Dinner at Ampelaki, Argostoli – Seriously one of my all time favorites. Ampelaki is a mix of traditional home cooked Greek cuisine with a mix of western fusion. The flavor combinations are amazing and the owners are very sweet. Eat here, trust me. You can find Ampelaki on Ioannou Metaxa street, the waterfront street in Argostoli, and just a block down from the main port of Argostoli.
Pizza Al Forno – Greece isn’t generally known for its pizzas, but they’re delish. The best pizza in Kefalonia is definitely Pizza Al Forno, hands down. You can find this cute little restaurant on Vandorou Vasilias street right off of the Lithostroto.
Makris Gialos Beach, Lassi – This is definitely one of the liveliest beaches in Kefalonia, and probably one of the most touristy as it’s a short 5 minute drive from Argostoli. During the month of August, you should arrive early in the day to secure a lounge chair and umbrella. Costa Costa is the name of my favorite beach bar on Makri Gialos. They have a full bar and lunch menu. They also throw full moon parties in August which can be lots of fun when they bring a famous DJ to spin. If you want to feel like a Greek tourist, it’s also the side of the beach where most of the locals hang out.
Antisamos Beach, Sami – A favorite of mine, and also one of the beach scenes in the Nicholas Cage / Penelope Cruz movie, Captian Corelli’s Mandolin. Lush trees line the mountain backdrop from the beach all the way to the top. The water here is incredibly clear and vibrant shades of blue and green make you just want to take a dive. The beach bar is also pretty sweet here, and a little more mellow if you aren’t into the crowds of Makris Gialos.
Avithos Beach – Avithos means “bottomless” in Greek, but this is somewhat a misnomer as over the years the sea has actually brought more sand to the beach, and it’s actually pretty shallow – also making it a great beach for kids. The waters here are very clean and the sand has a sparkly golden color. It also has a great view of the rocky islet of Dias. A sole tiny chapel is built on this island and it’s quite beautiful.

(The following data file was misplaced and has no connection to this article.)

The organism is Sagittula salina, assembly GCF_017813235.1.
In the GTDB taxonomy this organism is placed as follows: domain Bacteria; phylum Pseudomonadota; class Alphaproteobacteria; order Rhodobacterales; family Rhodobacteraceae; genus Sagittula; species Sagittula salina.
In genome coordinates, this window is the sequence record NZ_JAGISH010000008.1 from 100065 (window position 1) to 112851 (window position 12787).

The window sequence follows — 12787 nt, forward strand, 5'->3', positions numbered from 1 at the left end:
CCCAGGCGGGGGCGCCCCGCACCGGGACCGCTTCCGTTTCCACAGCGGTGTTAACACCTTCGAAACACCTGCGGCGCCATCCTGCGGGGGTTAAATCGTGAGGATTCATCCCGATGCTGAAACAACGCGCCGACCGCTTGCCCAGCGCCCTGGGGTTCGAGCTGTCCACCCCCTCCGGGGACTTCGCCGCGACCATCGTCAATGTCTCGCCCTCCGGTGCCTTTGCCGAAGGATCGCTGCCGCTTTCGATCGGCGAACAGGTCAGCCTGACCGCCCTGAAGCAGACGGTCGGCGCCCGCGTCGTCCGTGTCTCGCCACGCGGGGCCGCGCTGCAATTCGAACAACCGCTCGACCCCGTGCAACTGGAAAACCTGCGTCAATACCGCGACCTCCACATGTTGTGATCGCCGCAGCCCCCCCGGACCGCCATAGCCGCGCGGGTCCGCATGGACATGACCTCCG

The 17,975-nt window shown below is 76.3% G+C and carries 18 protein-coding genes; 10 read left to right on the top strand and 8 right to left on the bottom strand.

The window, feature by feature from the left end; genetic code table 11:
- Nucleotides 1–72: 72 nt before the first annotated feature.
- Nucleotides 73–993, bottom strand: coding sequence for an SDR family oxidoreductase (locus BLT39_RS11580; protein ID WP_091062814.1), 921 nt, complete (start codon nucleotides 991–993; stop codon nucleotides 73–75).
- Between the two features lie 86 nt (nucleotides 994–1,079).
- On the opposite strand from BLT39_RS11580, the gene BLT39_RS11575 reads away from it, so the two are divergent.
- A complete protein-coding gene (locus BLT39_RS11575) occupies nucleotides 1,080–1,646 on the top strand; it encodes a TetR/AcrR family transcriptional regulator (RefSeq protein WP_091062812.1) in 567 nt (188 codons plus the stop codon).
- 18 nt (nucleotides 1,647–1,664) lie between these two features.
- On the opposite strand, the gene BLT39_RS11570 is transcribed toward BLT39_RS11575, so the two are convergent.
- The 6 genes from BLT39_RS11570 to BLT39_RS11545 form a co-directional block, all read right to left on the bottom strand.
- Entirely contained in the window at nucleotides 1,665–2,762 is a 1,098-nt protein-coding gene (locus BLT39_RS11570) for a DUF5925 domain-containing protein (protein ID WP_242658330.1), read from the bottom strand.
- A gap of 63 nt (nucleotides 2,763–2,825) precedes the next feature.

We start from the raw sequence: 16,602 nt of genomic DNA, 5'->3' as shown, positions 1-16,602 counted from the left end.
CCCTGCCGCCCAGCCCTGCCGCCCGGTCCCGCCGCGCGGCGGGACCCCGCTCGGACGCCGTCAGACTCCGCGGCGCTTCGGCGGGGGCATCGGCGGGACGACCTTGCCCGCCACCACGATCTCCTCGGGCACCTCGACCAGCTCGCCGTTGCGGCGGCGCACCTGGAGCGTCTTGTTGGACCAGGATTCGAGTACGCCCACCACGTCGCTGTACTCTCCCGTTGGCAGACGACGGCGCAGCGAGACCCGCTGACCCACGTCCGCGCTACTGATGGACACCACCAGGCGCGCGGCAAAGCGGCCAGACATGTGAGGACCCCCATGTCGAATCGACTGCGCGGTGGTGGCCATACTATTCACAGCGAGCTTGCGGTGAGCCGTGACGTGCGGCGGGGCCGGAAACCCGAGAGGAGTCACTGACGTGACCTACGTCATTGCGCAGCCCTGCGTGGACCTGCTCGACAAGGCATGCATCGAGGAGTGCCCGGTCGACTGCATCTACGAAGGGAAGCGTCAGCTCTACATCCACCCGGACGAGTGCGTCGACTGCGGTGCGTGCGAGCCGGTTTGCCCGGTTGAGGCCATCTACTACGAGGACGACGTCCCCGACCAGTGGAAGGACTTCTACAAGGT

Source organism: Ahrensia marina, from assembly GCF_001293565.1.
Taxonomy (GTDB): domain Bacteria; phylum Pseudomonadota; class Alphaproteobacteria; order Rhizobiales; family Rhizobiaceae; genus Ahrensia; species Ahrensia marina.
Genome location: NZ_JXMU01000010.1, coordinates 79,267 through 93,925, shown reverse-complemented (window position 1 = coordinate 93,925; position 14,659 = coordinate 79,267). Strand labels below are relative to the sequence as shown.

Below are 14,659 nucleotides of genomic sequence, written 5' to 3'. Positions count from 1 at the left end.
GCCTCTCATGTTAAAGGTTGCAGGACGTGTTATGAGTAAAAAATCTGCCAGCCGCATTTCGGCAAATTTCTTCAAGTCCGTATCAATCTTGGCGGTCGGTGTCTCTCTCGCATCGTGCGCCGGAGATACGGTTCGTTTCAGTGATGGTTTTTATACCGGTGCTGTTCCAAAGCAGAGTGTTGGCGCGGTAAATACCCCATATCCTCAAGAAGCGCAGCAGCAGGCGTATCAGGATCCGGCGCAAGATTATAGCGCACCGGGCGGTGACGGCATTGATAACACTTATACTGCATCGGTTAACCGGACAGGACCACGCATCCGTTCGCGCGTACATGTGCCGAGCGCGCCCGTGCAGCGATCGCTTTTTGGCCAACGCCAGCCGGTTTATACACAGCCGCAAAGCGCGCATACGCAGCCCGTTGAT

Myrtos Beach – This is the most famous beach in all of Kefalonia, and one of the top beaches in all of Greece. Its exotic natural beauty is definitely a site to see. White powder sand covers this expansive beach, combined with the steep rocky cliffs that dive right into the sea all come together to make for milky blue waters. Facing due west, it’s also one of the best places to catch a sunset in Kefalonia. Parking during the month of August at Myrtos is somewhat crazy, so again, try to arrive early so you aren’t hiking for miles. Literally.
Platia Ammos – Perhaps still somewhat of an unknown beach in Kefalonia, Platia Ammos has the mystique and vastness of Myrtos Beach. The only thing that stands between you and this beach is 400 some stairs down. Needless to say you’ll get a work out before you rest, but if you’re in descent shape, and don’t have small children, it’s so worth it. Be sure to bring water, food and a sun umbrella though, because all you’ll find on this secluded beach are pebbles and water.
Skala Beach – This beach is huge and spans the whole village of Skala. It’s easily accessible, boasts a few beach bars, restaurants, and a plethora of water sports.